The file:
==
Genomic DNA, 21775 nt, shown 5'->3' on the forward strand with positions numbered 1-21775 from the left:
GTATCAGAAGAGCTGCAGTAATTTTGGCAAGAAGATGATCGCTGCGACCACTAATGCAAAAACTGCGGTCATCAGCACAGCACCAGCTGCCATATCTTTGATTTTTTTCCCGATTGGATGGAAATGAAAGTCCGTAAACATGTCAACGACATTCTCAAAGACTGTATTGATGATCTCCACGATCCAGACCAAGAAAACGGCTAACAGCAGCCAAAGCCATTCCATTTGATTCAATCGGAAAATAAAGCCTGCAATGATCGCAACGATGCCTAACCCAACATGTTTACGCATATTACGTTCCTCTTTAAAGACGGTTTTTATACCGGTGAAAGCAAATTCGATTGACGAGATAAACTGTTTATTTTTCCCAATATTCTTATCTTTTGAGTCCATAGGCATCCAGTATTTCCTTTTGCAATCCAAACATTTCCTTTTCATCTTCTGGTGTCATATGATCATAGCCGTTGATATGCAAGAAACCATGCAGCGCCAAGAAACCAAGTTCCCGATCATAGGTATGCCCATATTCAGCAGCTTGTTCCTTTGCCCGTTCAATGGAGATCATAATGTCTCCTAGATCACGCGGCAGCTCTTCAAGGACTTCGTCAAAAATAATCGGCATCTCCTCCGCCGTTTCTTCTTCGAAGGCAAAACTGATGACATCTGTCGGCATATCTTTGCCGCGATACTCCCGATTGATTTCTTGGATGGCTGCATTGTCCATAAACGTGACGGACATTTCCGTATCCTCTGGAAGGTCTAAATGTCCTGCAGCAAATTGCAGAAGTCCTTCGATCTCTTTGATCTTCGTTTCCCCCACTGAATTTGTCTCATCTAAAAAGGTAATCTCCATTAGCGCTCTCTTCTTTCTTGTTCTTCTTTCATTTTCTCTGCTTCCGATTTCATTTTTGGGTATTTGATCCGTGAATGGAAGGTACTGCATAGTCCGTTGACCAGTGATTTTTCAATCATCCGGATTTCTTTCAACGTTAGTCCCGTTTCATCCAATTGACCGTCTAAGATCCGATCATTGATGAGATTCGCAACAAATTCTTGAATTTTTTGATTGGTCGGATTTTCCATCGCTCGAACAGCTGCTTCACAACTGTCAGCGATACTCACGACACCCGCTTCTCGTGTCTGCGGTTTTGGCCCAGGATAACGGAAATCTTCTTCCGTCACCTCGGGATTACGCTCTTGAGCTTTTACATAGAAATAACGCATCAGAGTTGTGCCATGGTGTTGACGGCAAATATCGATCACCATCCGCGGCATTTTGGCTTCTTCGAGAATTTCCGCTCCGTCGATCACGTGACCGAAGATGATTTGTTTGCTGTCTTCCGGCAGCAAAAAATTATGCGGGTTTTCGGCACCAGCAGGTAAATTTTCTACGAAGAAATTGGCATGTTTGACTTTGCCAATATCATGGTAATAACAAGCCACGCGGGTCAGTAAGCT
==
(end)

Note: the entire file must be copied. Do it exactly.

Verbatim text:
Genomic DNA, 21775 nt, shown 5'->3' on the forward strand with positions numbered 1-21775 from the left:
GTATCAGAAGAGCTGCAGTAATTTTGGCAAGAAGATGATCGCTGCGACCACTAATGCAAAAACTGCGGTCATCAGCACAGCACCAGCTGCCATATCTTTGATTTTTTTCCCGATTGGATGGAAATGAAAGTCCGTAAACATGTCAACGACATTCTCAAAGACTGTATTGATGATCTCCACGATCCAGACCAAGAAAACGGCTAACAGCAGCCAAAGCCATTCCATTTGATTCAATCGGAAAATAAAGCCTGCAATGATCGCAACGATGCCTAACCCAACATGTTTACGCATATTACGTTCCTCTTTAAAGACGGTTTTTATACCGGTGAAAGCAAATTCGATTGACGAGATAAACTGTTTATTTTTCCCAATATTCTTATCTTTTGAGTCCATAGGCATCCAGTATTTCCTTTTGCAATCCAAACATTTCCTTTTCATCTTCTGGTGTCATATGATCATAGCCGTTGATATGCAAGAAACCATGCAGCGCCAAGAAACCAAGTTCCCGATCATAGGTATGCCCATATTCAGCAGCTTGTTCCTTTGCCCGTTCAATGGAGATCATAATGTCTCCTAGATCACGCGGCAGCTCTTCAAGGACTTCGTCAAAAATAATCGGCATCTCCTCCGCCGTTTCTTCTTCGAAGGCAAAACTGATGACATCTGTCGGCATATCTTTGCCGCGATACTCCCGATTGATTTCTTGGATGGCTGCATTGTCCATAAACGTGACGGACATTTCCGTATCCTCTGGAAGGTCTAAATGTCCTGCAGCAAATTGCAGAAGTCCTTCGATCTCTTTGATCTTCGTTTCCCCCACTGAATTTGTCTCATCTAAAAAGGTAATCTCCATTAGCGCTCTCTTCTTTCTTGTTCTTCTTTCATTTTCTCTGCTTCCGATTTCATTTTTGGGTATTTGATCCGTGAATGGAAGGTACTGCATAGTCCGTTGACCAGTGATTTTTCAATCATCCGGATTTCTTTCAACGTTAGTCCCGTTTCATCCAATTGACCGTCTAAGATCCGATCATTGATGAGATTCGCAACAAATTCTTGAATTTTTTGATTGGTCGGATTTTCCATCGCTCGAACAGCTGCTTCACAACTGTCAGCGATACTCACGACACCCGCTTCTCGTGTCTGCGGTTTTGGCCCAGGATAACGGAAATCTTCTTCCGTCACCTCGGGATTACGCTCTTGAGCTTTTACATAGAAATAACGCATCAGAGTTGTGCCATGGTGTTGACGGCAAATATCGATCACCATCCGCGGCATTTTGGCTTCTTCGAGAATTTCCGCTCCGTCGATCACGTGACCGAAGATGATTTGTTTGCTGTCTTCCGGCAGCAAAAAATTATGCGGGTTTTCGGCACCAGCAGGTAAATTTTCTACGAAGAAATTGGCATGTTTGACTTTGCCAATATCATGGTAATAACAAGCCACGCGGGTCAGTAAGCT